The tendency is to abandon any general rule of exclusion applicable to all criminal judgments, and to approach the problem from the point of view of the particular judgment of conviction, so that the rule as to the admissibility of a beneficiary's conviction for the murder of the insured in an action on an insurance policy may differ from that as to the conviction for a traffic violation in a negligence action, or the conviction of a defendant for assault and battery in a civil action.
We think the lower court committed no error in admitting into evidence the criminal record of the insureds' conviction of setting the fire which caused the damage for which recovery is sought.
We, however, are of the opinion that the conviction of the insureds is a bar to recovery, and that judgment non obstante veredicto should be granted. This precise question has never been decided in Pennsylvania, although Greifer's Estate, supra, seems to support our conclusion, while Teslovich v. Firemen's F. Insurance Co., supra, seems contra.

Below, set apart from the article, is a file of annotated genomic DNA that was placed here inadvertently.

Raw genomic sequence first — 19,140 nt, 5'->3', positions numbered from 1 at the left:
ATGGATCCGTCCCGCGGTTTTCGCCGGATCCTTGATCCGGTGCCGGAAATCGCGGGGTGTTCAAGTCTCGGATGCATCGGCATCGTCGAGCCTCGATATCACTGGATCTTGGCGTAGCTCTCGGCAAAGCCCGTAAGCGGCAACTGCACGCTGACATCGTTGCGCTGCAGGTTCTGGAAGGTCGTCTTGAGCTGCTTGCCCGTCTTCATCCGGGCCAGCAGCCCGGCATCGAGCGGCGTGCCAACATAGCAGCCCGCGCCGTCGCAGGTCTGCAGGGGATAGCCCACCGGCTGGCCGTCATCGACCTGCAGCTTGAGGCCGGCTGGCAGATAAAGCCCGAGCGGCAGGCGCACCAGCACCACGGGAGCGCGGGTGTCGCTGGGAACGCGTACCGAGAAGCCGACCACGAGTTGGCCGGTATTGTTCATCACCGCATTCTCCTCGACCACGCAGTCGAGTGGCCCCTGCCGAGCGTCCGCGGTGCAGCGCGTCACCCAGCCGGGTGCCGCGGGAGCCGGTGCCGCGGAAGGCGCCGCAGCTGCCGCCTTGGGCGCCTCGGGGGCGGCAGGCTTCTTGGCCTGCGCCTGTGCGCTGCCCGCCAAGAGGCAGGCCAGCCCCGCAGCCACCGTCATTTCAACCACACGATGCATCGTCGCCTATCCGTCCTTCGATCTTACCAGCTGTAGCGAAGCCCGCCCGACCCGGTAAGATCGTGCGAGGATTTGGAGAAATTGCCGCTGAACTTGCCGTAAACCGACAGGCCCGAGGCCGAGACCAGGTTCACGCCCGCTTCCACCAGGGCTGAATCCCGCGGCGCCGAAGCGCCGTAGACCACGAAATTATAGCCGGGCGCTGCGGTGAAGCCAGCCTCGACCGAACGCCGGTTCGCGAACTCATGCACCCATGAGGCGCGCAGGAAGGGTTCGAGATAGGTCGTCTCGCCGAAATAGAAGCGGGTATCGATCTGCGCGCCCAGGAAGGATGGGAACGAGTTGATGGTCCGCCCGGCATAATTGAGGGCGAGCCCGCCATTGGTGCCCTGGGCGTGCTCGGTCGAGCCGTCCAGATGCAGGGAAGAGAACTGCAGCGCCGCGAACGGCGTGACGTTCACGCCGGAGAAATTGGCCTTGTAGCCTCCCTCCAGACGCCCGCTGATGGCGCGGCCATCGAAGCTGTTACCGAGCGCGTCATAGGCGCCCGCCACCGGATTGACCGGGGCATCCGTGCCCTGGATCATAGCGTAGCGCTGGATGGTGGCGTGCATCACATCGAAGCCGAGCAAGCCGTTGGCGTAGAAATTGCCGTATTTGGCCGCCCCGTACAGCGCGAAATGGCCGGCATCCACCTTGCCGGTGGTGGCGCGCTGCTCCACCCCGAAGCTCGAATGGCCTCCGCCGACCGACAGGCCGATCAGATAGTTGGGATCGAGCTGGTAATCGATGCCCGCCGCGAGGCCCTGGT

We recognize that our holding is contrary to the more generally accepted rule throughout the country. See 50 C.J.S. Judgments sec. 743(b). We believe, however, that reason can lead to no other conclusion and that we should not ignore it in order to follow a rule for which we can find no convincing logic.
"Our conclusion, then, under the facts of this case, is that the court erred in refusing to admit evidence of the conviction; that, when admitted, the precise finding of fact, that the accused was criminally responsible for the fire, unquestionably incendiary, which destroyed his goods, is conclusive upon the plaintiff, Heller; that this judgment of a court of competent jurisdiction was a determination of that particular and decisive fact as against him; that this judgment cannot be attacked except upon the ground of fraud, perjury, collusion, or some other such ground of invalidity; and that when so admitted in evidence there could have been but one proper verdict, and that a verdict for the defendant."